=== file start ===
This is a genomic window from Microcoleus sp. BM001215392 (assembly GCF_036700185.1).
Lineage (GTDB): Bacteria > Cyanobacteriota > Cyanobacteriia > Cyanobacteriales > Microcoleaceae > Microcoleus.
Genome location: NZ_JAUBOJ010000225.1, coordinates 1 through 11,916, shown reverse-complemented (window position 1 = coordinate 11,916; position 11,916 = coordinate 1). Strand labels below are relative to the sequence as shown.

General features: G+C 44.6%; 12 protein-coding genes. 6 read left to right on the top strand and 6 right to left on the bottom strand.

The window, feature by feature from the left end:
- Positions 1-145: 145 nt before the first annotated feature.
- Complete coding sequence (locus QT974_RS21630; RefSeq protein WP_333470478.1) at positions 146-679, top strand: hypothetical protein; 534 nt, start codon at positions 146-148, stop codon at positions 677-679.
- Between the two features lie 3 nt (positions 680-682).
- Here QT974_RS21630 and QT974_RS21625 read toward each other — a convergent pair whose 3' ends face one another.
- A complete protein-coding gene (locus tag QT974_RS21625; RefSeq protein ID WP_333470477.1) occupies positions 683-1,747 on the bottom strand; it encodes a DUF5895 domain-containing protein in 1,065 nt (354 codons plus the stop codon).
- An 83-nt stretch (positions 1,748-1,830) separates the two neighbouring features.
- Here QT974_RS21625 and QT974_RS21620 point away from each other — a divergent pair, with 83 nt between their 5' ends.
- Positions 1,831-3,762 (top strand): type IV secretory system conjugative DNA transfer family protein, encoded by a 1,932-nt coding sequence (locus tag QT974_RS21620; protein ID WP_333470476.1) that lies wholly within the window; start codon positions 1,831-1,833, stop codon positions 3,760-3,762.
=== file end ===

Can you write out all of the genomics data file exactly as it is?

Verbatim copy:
This is a genomic window from Microcoleus sp. BM001215392 (assembly GCF_036700185.1).
Lineage (GTDB): Bacteria > Cyanobacteriota > Cyanobacteriia > Cyanobacteriales > Microcoleaceae > Microcoleus.
Genome location: NZ_JAUBOJ010000225.1, coordinates 1 through 11,916, shown reverse-complemented (window position 1 = coordinate 11,916; position 11,916 = coordinate 1). Strand labels below are relative to the sequence as shown.

General features: G+C 44.6%; 12 protein-coding genes. 6 read left to right on the top strand and 6 right to left on the bottom strand.

The window, feature by feature from the left end:
- Positions 1-145: 145 nt before the first annotated feature.
- Complete coding sequence (locus QT974_RS21630; RefSeq protein WP_333470478.1) at positions 146-679, top strand: hypothetical protein; 534 nt, start codon at positions 146-148, stop codon at positions 677-679.
- Between the two features lie 3 nt (positions 680-682).
- Here QT974_RS21630 and QT974_RS21625 read toward each other — a convergent pair whose 3' ends face one another.
- A complete protein-coding gene (locus tag QT974_RS21625; RefSeq protein ID WP_333470477.1) occupies positions 683-1,747 on the bottom strand; it encodes a DUF5895 domain-containing protein in 1,065 nt (354 codons plus the stop codon).
- An 83-nt stretch (positions 1,748-1,830) separates the two neighbouring features.
- Here QT974_RS21625 and QT974_RS21620 point away from each other — a divergent pair, with 83 nt between their 5' ends.
- Positions 1,831-3,762 (top strand): type IV secretory system conjugative DNA transfer family protein, encoded by a 1,932-nt coding sequence (locus tag QT974_RS21620; protein ID WP_333470476.1) that lies wholly within the window; start codon positions 1,831-1,833, stop codon positions 3,760-3,762.